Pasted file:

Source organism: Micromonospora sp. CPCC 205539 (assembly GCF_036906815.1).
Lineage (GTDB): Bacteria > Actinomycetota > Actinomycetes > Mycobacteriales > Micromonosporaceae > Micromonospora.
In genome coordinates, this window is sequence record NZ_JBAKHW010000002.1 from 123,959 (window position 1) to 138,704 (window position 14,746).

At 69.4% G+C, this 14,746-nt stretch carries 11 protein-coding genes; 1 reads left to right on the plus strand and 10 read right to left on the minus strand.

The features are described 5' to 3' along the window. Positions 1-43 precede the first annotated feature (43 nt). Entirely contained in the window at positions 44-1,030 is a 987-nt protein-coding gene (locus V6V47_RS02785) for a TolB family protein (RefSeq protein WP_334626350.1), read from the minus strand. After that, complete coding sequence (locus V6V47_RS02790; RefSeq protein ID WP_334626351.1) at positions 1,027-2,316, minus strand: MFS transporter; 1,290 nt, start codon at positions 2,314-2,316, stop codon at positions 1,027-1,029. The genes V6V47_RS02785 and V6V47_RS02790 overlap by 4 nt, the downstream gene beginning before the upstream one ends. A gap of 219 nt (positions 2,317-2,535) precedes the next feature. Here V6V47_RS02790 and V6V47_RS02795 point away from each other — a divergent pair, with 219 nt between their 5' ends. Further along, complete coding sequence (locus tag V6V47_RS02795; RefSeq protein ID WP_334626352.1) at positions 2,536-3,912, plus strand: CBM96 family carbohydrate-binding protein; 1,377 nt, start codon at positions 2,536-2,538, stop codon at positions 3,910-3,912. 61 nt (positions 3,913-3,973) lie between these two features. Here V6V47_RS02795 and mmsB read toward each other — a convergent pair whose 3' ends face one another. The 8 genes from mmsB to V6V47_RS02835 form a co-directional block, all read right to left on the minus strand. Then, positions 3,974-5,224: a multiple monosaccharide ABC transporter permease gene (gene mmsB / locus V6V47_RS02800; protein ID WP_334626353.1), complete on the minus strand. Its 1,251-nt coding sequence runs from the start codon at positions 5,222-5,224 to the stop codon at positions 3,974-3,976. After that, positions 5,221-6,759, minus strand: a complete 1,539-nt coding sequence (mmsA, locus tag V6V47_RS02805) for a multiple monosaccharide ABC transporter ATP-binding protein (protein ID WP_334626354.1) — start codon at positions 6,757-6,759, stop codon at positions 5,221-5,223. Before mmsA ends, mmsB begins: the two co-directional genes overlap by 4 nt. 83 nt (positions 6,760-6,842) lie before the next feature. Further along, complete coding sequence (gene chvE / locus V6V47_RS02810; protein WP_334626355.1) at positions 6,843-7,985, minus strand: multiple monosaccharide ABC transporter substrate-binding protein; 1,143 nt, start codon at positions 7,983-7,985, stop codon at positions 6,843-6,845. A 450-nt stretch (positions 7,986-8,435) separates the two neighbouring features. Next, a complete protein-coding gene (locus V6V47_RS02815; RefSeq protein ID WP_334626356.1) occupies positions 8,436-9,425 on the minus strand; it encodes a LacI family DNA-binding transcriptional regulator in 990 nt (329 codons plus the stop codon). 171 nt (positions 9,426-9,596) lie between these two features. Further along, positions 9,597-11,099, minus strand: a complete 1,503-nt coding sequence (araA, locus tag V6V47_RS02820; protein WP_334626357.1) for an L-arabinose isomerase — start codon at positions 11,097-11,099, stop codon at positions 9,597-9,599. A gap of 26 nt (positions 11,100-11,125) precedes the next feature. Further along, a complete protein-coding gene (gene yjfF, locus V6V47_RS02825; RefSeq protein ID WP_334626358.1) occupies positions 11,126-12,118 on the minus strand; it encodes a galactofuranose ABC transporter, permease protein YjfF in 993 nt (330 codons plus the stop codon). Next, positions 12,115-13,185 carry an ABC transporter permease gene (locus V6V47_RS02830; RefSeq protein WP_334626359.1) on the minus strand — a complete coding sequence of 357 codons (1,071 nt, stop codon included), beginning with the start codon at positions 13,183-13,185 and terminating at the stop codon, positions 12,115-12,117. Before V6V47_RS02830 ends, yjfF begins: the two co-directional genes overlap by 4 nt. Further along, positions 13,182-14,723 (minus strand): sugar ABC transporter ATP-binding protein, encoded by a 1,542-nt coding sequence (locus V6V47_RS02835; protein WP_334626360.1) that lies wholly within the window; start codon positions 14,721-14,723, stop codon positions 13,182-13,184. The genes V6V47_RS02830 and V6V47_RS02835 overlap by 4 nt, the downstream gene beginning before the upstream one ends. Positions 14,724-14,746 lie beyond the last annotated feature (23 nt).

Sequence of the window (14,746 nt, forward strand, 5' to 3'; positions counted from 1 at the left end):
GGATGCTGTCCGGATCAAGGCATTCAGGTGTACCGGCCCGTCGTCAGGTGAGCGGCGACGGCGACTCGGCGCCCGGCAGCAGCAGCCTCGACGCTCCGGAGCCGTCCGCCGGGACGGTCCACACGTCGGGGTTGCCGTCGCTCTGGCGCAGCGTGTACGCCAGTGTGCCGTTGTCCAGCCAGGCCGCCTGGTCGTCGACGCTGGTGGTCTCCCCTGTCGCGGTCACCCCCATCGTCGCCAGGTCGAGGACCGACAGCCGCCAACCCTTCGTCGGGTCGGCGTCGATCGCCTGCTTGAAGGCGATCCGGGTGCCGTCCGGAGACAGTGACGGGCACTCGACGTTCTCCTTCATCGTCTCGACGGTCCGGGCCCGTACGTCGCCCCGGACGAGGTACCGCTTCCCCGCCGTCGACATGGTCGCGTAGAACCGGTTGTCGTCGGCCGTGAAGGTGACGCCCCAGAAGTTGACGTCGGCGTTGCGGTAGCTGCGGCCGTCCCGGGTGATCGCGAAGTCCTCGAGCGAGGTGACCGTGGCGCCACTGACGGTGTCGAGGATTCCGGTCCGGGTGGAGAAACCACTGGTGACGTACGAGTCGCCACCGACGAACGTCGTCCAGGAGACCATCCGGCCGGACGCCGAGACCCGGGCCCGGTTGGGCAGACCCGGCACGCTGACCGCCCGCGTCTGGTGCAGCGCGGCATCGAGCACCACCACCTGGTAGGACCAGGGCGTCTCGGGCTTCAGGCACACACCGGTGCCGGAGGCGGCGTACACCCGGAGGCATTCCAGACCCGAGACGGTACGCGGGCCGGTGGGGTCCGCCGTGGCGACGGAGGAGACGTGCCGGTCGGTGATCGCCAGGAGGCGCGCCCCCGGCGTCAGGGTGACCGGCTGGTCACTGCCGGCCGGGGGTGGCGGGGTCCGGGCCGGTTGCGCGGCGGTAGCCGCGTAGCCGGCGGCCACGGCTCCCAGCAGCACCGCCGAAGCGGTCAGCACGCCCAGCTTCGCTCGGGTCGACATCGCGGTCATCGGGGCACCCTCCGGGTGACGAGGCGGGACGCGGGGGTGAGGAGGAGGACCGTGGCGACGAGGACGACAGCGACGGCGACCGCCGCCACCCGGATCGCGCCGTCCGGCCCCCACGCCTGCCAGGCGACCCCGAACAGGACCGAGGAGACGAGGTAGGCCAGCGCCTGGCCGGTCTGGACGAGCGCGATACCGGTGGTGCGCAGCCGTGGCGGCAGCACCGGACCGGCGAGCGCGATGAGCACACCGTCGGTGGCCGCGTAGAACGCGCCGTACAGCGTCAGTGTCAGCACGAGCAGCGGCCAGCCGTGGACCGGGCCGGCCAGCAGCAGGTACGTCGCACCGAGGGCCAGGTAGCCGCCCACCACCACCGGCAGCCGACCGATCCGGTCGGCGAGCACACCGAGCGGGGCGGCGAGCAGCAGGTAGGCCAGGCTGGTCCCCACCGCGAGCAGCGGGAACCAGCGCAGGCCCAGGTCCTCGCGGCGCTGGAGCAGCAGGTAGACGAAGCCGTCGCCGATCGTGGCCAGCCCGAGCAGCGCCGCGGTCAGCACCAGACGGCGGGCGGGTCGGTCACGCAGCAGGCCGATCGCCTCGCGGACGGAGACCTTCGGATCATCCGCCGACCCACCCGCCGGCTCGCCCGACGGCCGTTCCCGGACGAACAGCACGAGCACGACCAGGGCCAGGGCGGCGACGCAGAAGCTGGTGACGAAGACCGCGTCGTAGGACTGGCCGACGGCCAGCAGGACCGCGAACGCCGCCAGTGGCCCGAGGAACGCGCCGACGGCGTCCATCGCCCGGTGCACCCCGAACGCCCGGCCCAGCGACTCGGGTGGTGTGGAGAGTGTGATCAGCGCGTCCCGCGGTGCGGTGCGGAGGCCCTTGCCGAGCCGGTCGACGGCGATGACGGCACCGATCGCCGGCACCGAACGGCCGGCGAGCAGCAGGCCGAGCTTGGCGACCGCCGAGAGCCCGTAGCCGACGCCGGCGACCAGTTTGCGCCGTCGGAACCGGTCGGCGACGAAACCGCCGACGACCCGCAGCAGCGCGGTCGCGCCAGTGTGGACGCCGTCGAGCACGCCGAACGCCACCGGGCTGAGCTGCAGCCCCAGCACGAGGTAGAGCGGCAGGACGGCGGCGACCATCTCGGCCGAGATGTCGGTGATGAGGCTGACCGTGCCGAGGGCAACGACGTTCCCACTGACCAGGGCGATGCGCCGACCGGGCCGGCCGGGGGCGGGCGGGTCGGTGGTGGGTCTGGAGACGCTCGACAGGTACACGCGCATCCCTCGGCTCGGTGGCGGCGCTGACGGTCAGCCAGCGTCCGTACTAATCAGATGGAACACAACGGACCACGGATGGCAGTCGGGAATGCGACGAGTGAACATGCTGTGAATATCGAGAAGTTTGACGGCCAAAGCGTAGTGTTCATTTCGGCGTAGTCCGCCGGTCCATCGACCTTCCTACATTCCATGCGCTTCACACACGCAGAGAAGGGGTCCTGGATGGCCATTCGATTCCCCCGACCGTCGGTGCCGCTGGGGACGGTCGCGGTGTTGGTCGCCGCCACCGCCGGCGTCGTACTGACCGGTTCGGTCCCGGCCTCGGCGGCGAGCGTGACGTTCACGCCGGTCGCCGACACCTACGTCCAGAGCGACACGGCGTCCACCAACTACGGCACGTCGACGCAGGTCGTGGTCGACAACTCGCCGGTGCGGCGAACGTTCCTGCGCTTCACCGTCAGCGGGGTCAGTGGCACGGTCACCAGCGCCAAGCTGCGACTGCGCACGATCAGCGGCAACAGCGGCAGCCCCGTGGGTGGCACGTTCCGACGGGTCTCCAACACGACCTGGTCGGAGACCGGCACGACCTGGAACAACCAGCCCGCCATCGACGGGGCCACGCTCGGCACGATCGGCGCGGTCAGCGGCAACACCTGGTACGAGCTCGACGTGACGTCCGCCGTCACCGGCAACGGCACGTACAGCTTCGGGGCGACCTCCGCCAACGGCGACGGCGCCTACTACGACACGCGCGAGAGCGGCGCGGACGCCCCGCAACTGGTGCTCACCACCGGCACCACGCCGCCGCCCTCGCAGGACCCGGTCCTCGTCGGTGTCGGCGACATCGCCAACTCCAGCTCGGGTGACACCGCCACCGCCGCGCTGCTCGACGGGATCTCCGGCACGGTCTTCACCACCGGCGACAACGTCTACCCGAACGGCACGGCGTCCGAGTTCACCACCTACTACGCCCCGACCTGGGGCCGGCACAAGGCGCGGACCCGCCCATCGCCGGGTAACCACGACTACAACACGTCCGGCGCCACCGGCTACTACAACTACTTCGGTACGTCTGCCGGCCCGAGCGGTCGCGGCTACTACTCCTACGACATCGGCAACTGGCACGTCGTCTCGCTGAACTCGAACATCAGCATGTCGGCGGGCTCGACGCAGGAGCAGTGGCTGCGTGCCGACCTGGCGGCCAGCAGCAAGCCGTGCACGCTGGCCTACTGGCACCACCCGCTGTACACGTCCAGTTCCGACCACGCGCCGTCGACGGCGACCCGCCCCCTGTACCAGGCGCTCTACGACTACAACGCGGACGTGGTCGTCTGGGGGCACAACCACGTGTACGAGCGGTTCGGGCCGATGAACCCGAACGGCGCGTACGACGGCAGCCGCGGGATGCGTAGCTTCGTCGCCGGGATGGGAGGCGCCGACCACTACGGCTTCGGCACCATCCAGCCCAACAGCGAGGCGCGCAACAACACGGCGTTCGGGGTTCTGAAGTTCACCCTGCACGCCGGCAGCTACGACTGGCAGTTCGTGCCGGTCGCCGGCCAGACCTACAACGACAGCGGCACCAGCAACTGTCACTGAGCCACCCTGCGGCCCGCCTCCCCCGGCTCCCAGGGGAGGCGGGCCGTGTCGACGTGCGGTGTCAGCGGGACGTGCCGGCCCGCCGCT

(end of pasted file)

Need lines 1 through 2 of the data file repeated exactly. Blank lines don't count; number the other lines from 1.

Source organism: Micromonospora sp. CPCC 205539 (assembly GCF_036906815.1).
Lineage (GTDB): Bacteria > Actinomycetota > Actinomycetes > Mycobacteriales > Micromonosporaceae > Micromonospora.